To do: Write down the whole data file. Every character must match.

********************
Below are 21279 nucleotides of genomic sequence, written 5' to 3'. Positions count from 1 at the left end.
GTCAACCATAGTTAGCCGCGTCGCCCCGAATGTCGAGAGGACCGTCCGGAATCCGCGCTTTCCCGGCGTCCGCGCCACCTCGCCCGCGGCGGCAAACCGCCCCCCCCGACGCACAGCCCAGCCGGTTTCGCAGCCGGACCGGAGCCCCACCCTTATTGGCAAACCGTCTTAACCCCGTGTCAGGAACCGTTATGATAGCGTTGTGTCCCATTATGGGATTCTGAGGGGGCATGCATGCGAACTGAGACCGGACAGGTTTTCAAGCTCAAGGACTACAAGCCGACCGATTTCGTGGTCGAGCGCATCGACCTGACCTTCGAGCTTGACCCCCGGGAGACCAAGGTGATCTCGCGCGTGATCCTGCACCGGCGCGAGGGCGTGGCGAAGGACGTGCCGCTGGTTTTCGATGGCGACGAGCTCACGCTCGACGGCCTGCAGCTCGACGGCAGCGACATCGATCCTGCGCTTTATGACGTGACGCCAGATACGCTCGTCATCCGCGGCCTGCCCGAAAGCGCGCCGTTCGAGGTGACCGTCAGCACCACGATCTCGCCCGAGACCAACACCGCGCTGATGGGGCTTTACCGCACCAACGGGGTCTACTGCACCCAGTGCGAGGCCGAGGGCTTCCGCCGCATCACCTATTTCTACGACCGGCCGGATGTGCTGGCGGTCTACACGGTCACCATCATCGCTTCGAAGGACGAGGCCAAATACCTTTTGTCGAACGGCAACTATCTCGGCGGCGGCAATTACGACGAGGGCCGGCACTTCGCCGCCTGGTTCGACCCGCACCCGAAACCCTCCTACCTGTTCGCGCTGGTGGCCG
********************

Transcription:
Below are 21279 nucleotides of genomic sequence, written 5' to 3'. Positions count from 1 at the left end.
GTCAACCATAGTTAGCCGCGTCGCCCCGAATGTCGAGAGGACCGTCCGGAATCCGCGCTTTCCCGGCGTCCGCGCCACCTCGCCCGCGGCGGCAAACCGCCCCCCCCGACGCACAGCCCAGCCGGTTTCGCAGCCGGACCGGAGCCCCACCCTTATTGGCAAACCGTCTTAACCCCGTGTCAGGAACCGTTATGATAGCGTTGTGTCCCATTATGGGATTCTGAGGGGGCATGCATGCGAACTGAGACCGGACAGGTTTTCAAGCTCAAGGACTACAAGCCGACCGATTTCGTGGTCGAGCGCATCGACCTGACCTTCGAGCTTGACCCCCGGGAGACCAAGGTGATCTCGCGCGTGATCCTGCACCGGCGCGAGGGCGTGGCGAAGGACGTGCCGCTGGTTTTCGATGGCGACGAGCTCACGCTCGACGGCCTGCAGCTCGACGGCAGCGACATCGATCCTGCGCTTTATGACGTGACGCCAGATACGCTCGTCATCCGCGGCCTGCCCGAAAGCGCGCCGTTCGAGGTGACCGTCAGCACCACGATCTCGCCCGAGACCAACACCGCGCTGATGGGGCTTTACCGCACCAACGGGGTCTACTGCACCCAGTGCGAGGCCGAGGGCTTCCGCCGCATCACCTATTTCTACGACCGGCCGGATGTGCTGGCGGTCTACACGGTCACCATCATCGCTTCGAAGGACGAGGCCAAATACCTTTTGTCGAACGGCAACTATCTCGGCGGCGGCAATTACGACGAGGGCCGGCACTTCGCCGCCTGGTTCGACCCGCACCCGAAACCCTCCTACCTGTTCGCGCTGGTGGCCG